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For Release — May 3, 2016

PPI Releases Analysis of March Job Figures
While job growth and unemployment figures remain mostly positive, a deeper analysis points to underlying weaknesses

ALBANY, N.Y.—The Public Policy Institute has posted its “Monthly Economic Update,” and jobs “Snapshot” for March 2016. These new jobs and unemployment figures show the continuation of modest growth in New York State overall, but also highlight the ongoing economic struggles throughout much of upstate.

The Economic Update shows the state’s private sector job count increasing by 1.7 percent, compared to March 2015, below the national growth rate of 2.3 percent. The state saw strong growth rates in the construction, information and – as usual - education/health services sectors. However, manufacturing jobs in New York continue to decline. In fact, based on additional research by The Business Council, New York is one of only nine states to lose manufacturing jobs over the past 5 years, a period that saw national industrial employment grow by 7 percent. (Details on our manufacturing sector will be in a future release.)

New York continued to roughly track the national unemployment rate, at 5.1 and 5.2 percent respectively; and all regions of New York State saw their jobless rate decline over the past 12 months, although some of these declines were due more to reductions in local labor force than increases in employment. The state’s highest unemployment rates were in Watertown (7.3 percent), Elmira and Glens Falls (both at 6 percent).

Our “Snapshot” shows in-state regional job growth over the past twelve months, since pre-recession 2008 and since 2000 – in order to provide a longer term understanding of regional economic performance. The data continue to show a “tale of two states,” with downstate growth generally exceeding national averages, and most of upstate lagging behind. In fact, the twelve month job change in upstate was basically zero, with an 800 position increase on a base of 2.3 million. Some areas of upstate, including the mid-Hudson and Syracuse regions, still have not fully recovered private sector jobs lost in the recession.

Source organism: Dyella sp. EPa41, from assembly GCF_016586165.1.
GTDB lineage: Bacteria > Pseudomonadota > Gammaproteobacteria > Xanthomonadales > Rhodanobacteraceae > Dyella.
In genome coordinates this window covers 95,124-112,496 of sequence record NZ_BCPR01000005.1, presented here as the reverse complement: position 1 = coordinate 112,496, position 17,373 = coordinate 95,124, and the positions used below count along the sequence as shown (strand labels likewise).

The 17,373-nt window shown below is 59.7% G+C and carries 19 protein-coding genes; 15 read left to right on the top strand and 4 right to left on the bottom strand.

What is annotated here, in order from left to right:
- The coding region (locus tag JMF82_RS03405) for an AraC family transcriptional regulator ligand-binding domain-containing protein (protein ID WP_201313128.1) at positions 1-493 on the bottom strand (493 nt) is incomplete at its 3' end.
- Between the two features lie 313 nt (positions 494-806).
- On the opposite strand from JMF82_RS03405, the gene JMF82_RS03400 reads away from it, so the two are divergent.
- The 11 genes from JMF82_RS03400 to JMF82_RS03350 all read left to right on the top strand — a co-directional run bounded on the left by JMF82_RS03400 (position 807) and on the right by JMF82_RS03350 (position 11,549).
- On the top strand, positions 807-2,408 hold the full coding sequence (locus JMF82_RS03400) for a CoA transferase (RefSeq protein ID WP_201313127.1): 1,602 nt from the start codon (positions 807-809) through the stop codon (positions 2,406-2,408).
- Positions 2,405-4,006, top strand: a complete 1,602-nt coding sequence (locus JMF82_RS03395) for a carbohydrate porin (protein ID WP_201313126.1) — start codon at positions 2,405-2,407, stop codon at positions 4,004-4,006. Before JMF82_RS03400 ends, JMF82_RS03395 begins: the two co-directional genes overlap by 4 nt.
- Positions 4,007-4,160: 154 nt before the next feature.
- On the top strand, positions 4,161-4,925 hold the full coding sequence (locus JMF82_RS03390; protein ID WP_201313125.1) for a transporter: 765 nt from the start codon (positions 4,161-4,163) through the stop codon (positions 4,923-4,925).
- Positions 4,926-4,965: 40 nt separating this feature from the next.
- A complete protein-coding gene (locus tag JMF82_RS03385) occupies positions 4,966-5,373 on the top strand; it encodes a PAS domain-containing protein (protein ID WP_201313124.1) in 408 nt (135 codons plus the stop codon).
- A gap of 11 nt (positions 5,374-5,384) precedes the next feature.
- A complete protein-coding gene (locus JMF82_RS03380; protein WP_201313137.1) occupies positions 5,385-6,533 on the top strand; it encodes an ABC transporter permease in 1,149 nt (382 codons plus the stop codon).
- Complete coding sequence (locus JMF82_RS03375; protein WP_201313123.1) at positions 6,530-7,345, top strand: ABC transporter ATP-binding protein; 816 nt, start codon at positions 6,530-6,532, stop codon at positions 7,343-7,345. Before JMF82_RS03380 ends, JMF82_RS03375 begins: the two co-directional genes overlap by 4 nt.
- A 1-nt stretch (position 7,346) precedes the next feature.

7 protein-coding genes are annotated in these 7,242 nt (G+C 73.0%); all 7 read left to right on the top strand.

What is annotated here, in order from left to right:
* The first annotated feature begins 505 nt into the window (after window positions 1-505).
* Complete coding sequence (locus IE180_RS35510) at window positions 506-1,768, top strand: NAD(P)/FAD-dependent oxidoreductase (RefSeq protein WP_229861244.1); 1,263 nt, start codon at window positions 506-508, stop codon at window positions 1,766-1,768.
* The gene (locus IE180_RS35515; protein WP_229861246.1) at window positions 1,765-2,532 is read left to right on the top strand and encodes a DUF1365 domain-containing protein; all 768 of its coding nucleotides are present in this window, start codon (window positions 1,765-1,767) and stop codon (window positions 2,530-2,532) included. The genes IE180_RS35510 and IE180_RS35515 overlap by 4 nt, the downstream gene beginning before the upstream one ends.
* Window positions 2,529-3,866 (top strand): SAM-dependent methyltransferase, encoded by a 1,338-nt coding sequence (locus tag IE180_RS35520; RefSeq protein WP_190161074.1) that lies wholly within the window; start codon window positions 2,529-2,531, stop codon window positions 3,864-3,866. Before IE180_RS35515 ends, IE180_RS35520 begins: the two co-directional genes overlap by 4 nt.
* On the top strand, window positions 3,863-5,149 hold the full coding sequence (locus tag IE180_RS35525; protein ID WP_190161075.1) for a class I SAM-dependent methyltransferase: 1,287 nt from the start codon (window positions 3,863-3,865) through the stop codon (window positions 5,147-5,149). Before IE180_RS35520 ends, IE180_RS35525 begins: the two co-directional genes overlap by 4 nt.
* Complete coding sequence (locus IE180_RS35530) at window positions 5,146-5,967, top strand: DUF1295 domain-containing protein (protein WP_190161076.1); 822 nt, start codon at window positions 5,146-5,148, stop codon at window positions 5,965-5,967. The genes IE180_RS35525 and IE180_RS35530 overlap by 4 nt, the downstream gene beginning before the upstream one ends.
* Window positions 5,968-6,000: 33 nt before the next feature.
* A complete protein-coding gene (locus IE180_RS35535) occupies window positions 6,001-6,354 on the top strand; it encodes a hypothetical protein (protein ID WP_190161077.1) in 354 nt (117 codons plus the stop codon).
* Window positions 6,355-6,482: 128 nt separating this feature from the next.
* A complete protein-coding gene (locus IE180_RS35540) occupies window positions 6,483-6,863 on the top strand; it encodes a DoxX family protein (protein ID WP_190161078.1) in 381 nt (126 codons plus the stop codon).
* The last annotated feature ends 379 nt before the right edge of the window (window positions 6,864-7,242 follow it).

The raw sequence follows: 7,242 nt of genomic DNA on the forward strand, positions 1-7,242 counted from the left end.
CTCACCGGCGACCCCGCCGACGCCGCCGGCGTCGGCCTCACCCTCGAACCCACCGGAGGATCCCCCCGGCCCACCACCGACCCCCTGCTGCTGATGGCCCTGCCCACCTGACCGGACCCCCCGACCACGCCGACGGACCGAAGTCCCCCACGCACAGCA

“We continue to focus on the challenges facing the upstate economy,” said Heather C. Briccetti, Esq., president and CEO of The Business Council of New York State, Inc. “In our conversations with the governor’s office, the Senate and the Assembly, we are emphasizing the need to focus on broad-based reforms that will help upstate grow. We have a month and a half of session remaining to enact significant reforms in areas including workers’ compensation, energy assessments and small business tax levies.”

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The Public Policy Institute of New York State, Inc. is a research and educational organization whose purpose is to formulate and promote public policies that will restore New York's economic competitiveness. The Institute accomplishes this mission by conducting timely, in-depth research addressing key state policy issues. Founded in 1981 and affiliated with The Business Council of New York State, Inc., The Institute is a non-partisan, tax-exempt, 501 (c) (3) organization. The Institute depends on the support of corporations, individuals, and foundations for its income, and does not accept any government funding.